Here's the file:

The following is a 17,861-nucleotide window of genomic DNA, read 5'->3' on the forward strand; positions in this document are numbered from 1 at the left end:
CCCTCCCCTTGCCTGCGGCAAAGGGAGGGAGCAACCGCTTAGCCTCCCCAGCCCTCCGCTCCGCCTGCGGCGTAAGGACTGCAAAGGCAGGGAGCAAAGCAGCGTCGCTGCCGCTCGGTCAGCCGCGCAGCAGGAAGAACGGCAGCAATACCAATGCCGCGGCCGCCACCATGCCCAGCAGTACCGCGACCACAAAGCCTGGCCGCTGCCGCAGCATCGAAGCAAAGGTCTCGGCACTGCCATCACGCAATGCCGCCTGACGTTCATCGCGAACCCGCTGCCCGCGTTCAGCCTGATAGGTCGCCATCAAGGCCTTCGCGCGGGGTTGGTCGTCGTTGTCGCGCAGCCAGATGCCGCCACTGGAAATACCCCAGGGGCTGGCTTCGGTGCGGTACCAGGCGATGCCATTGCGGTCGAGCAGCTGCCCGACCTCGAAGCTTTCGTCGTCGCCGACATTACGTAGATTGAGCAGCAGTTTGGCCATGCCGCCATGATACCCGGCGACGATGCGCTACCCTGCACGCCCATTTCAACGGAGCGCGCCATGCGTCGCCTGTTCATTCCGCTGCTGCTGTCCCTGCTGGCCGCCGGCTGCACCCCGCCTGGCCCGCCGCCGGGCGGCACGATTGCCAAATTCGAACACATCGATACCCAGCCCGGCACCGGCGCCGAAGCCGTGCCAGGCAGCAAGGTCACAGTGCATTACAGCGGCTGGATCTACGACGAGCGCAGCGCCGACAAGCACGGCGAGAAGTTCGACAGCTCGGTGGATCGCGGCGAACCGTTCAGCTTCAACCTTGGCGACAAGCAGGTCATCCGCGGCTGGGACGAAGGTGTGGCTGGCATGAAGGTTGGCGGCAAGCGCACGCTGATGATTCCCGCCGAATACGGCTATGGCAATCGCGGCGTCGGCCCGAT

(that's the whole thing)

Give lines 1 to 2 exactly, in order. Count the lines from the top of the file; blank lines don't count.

The following is a 17,861-nucleotide window of genomic DNA, read 5'->3' on the forward strand; positions in this document are numbered from 1 at the left end:
CCCTCCCCTTGCCTGCGGCAAAGGGAGGGAGCAACCGCTTAGCCTCCCCAGCCCTCCGCTCCGCCTGCGGCGTAAGGACTGCAAAGGCAGGGAGCAAAGCAGCGTCGCTGCCGCTCGGTCAGCCGCGCAGCAGGAAGAACGGCAGCAATACCAATGCCGCGGCCGCCACCATGCCCAGCAGTACCGCGACCACAAAGCCTGGCCGCTGCCGCAGCATCGAAGCAAAGGTCTCGGCACTGCCATCACGCAATGCCGCCTGACGTTCATCGCGAACCCGCTGCCCGCGTTCAGCCTGATAGGTCGCCATCAAGGCCTTCGCGCGGGGTTGGTCGTCGTTGTCGCGCAGCCAGATGCCGCCACTGGAAATACCCCAGGGGCTGGCTTCGGTGCGGTACCAGGCGATGCCATTGCGGTCGAGCAGCTGCCCGACCTCGAAGCTTTCGTCGTCGCCGACATTACGTAGATTGAGCAGCAGTTTGGCCATGCCGCCATGATACCCGGCGACGATGCGCTACCCTGCACGCCCATTTCAACGGAGCGCGCCATGCGTCGCCTGTTCATTCCGCTGCTGCTGTCCCTGCTGGCCGCCGGCTGCACCCCGCCTGGCCCGCCGCCGGGCGGCACGATTGCCAAATTCGAACACATCGATACCCAGCCCGGCACCGGCGCCGAAGCCGTGCCAGGCAGCAAGGTCACAGTGCATTACAGCGGCTGGATCTACGACGAGCGCAGCGCCGACAAGCACGGCGAGAAGTTCGACAGCTCGGTGGATCGCGGCGAACCGTTCAGCTTCAACCTTGGCGACAAGCAGGTCATCCGCGGCTGGGACGAAGGTGTGGCTGGCATGAAGGTTGGCGGCAAGCGCACGCTGATGATTCCCGCCGAATACGGCTATGGCAATCGCGGCGTCGGCCCGAT